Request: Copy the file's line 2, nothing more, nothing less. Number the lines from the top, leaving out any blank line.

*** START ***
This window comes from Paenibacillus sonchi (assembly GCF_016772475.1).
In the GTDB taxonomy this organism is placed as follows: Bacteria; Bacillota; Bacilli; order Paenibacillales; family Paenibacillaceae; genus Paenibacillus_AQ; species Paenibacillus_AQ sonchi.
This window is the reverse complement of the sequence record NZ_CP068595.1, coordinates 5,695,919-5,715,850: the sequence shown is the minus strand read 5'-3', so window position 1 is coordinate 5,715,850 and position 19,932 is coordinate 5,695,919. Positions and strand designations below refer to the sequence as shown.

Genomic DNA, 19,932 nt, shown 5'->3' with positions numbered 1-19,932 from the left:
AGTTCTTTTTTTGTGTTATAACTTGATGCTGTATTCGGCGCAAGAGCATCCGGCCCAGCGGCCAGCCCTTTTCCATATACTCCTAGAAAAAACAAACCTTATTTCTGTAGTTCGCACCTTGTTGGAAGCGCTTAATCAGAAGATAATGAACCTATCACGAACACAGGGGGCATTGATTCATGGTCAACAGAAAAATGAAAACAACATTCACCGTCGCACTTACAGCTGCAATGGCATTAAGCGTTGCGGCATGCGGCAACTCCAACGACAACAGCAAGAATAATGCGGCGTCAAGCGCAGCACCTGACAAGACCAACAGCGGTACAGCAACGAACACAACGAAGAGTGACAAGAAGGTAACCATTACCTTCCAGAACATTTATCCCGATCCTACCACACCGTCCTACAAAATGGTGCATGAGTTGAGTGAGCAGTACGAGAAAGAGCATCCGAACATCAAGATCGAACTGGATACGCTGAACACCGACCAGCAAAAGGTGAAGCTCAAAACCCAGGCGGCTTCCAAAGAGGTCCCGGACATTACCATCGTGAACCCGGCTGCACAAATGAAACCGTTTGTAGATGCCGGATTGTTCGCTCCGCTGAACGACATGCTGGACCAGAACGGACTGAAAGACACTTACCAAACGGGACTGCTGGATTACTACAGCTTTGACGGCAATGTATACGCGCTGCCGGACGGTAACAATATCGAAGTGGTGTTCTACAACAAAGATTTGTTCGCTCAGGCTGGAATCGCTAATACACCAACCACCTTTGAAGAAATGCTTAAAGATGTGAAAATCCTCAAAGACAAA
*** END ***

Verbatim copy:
In the GTDB taxonomy this organism is placed as follows: Bacteria; Bacillota; Bacilli; order Paenibacillales; family Paenibacillaceae; genus Paenibacillus_AQ; species Paenibacillus_AQ sonchi.